Homasho is certainly special in the sense that a) his offense and defense are quite well-balanced, and b) unlike most other Ozeki hopes his skills aren't lagging behind his physical qualities (if anything, it's the other way around for him). I definitely think he's the best bet for Ozeki in quite a while to come along out of the collegiate ranks, but I remain worried on the question of how much career time he has left to accomplish all that he has the potential for.

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Just wanted to say that this is exactly the kind of discussion I visioned when starting Featured rikishi-threads years ago. Deeply moving. If Kisenosato-thread would have triggered even remotely similar discussion, two tear drops of content might fall.

Homasho finished Hatsu 2007 with a uwatenage loss against Kasugao. It was unfortunate but in overall Homasho debuted well at M4 and is a contributor of positive kind.

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Just wanted to say that this is exactly the kind of discussion I visioned when starting Featured rikishi-threads years ago. Deeply moving. If Kisenosato-thread would have triggered even remotely similar discussion, two tear drops of content might fall.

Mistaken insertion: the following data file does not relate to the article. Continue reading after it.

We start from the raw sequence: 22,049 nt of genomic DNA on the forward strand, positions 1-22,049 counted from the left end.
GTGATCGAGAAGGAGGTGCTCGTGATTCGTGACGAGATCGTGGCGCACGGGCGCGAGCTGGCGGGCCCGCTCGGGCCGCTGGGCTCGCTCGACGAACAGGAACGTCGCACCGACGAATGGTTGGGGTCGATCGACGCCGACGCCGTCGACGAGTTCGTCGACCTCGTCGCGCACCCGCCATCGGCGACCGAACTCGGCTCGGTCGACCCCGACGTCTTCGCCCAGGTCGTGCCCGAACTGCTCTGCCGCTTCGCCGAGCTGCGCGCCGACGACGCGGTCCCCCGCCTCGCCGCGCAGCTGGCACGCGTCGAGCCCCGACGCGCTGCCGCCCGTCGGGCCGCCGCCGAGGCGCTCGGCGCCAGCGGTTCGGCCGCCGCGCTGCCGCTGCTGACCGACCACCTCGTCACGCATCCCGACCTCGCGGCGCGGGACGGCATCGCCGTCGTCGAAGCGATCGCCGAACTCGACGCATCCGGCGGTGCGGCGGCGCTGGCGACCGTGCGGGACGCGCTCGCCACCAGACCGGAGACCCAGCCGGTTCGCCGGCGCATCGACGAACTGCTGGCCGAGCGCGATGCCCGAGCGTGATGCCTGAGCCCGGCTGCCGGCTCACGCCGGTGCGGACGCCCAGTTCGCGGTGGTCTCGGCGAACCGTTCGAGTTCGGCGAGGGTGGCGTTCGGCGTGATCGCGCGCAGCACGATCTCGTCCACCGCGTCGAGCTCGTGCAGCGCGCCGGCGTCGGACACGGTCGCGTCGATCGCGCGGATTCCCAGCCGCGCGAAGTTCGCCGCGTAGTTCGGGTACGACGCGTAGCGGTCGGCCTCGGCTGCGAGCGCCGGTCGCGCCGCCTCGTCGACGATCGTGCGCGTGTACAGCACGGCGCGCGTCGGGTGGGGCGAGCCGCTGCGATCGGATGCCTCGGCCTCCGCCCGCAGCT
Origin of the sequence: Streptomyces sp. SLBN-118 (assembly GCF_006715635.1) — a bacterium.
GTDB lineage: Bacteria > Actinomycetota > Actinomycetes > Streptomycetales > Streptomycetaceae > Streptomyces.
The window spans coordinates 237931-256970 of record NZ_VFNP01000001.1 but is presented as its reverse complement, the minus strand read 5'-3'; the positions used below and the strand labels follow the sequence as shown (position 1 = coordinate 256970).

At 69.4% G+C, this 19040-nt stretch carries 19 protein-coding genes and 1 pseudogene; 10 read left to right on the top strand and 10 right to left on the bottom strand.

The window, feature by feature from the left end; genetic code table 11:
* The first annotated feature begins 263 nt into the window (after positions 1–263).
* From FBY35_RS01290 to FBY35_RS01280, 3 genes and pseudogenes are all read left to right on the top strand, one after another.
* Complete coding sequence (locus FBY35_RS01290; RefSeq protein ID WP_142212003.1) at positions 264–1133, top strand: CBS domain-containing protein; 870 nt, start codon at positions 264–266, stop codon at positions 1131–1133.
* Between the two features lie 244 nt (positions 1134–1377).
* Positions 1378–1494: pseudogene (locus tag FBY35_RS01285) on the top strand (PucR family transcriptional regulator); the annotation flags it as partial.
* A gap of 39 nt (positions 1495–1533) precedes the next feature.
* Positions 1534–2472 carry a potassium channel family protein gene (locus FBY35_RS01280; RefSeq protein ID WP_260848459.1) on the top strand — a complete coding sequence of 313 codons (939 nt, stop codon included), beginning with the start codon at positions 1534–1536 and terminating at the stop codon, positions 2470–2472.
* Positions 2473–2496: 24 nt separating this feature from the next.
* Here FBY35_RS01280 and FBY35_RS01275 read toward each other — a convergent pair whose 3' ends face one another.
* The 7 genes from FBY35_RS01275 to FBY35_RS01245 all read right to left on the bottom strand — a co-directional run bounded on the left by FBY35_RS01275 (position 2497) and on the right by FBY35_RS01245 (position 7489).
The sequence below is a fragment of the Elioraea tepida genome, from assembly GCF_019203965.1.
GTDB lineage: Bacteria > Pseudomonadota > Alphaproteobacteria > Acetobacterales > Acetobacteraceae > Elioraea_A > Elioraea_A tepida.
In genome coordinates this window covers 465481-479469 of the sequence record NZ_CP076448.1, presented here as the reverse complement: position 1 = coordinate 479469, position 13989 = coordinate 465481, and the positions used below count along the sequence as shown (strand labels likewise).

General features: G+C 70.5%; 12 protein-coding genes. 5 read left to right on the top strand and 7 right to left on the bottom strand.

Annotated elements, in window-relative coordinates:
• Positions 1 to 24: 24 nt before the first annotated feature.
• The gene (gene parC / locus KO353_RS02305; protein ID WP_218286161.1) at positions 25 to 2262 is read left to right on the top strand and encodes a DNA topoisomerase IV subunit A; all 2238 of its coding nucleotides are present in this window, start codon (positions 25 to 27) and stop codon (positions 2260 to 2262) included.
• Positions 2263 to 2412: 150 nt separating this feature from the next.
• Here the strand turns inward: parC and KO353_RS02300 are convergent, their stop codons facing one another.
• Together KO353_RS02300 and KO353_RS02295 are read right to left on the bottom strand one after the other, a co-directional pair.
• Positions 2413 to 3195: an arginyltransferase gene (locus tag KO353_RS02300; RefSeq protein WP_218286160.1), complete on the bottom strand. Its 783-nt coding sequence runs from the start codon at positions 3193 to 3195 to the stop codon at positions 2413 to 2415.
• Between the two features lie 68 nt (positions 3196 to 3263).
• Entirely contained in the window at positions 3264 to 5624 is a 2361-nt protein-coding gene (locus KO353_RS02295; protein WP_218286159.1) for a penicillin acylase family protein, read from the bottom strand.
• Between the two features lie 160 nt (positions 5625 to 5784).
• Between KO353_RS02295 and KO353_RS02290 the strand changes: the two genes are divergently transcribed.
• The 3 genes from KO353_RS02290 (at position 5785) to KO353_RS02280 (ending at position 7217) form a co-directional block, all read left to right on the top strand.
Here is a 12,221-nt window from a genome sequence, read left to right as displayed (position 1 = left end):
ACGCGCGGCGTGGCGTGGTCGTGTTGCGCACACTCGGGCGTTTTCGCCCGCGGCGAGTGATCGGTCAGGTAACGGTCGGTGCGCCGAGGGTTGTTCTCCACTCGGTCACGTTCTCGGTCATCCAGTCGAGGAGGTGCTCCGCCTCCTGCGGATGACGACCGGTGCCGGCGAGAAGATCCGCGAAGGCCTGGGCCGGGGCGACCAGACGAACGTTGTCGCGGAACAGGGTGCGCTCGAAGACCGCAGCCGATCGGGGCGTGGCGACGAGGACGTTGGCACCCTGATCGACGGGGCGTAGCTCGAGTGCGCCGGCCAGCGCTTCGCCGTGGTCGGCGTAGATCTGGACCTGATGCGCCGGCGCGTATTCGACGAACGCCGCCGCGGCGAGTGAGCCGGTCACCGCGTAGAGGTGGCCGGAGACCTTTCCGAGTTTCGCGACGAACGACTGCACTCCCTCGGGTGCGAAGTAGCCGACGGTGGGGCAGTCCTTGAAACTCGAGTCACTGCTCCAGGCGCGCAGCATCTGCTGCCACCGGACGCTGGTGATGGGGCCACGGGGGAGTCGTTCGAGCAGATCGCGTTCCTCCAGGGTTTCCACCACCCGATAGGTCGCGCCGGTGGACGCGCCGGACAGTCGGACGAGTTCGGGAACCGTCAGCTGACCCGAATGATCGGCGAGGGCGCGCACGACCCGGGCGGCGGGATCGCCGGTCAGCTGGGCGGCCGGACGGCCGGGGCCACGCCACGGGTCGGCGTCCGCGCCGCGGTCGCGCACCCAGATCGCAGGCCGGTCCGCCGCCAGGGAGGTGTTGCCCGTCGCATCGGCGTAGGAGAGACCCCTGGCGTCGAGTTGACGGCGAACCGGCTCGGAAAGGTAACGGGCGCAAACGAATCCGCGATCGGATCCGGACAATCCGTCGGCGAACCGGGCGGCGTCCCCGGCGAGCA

Kisenosato is so disappointing , three teardrops fall every time you mention him..

Edited by Kintamayama

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Homasho went 11-4 in Haru 2007 and 5-10 at M1 in Natsu 2007.

His record in Natsu was bad and he ended up losing his 4 last bouts to maegashira opponents. Yet his power is clear and he already has good records/bouts against the sanyaku guys.

2-1 against Kotooshu

1-1 against Kisenosato

2-2 against Ama

1-1 against Kotomitsuki

1-0 against Chiyotaikai

0-1 against KaioU (after a great bout in Natsu)

0-1 against Shoryu

0-2 against Hakuho

1-3 against Shogun

He also is 0-2 against Tochiouzan.

He has honed his forward leaning style and especially against Taikai and Osh it works very well not letting either of those get their sumo fully in. Very intense bouts against Ama and Kisenosato too and isn't easily captured in morozashi by Kotomitsuki.

Good future ahead. He should bounce back well and next time at high maegahira kachi koshi should be much more likely. He is a difficult for for anyone in sumo for sure and I am sure Terao makes sure he continues hard work to get better and better.

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He had a horrible tournament.

Does anyone know if he had an injury or something?

Record of 3-12 is really bad.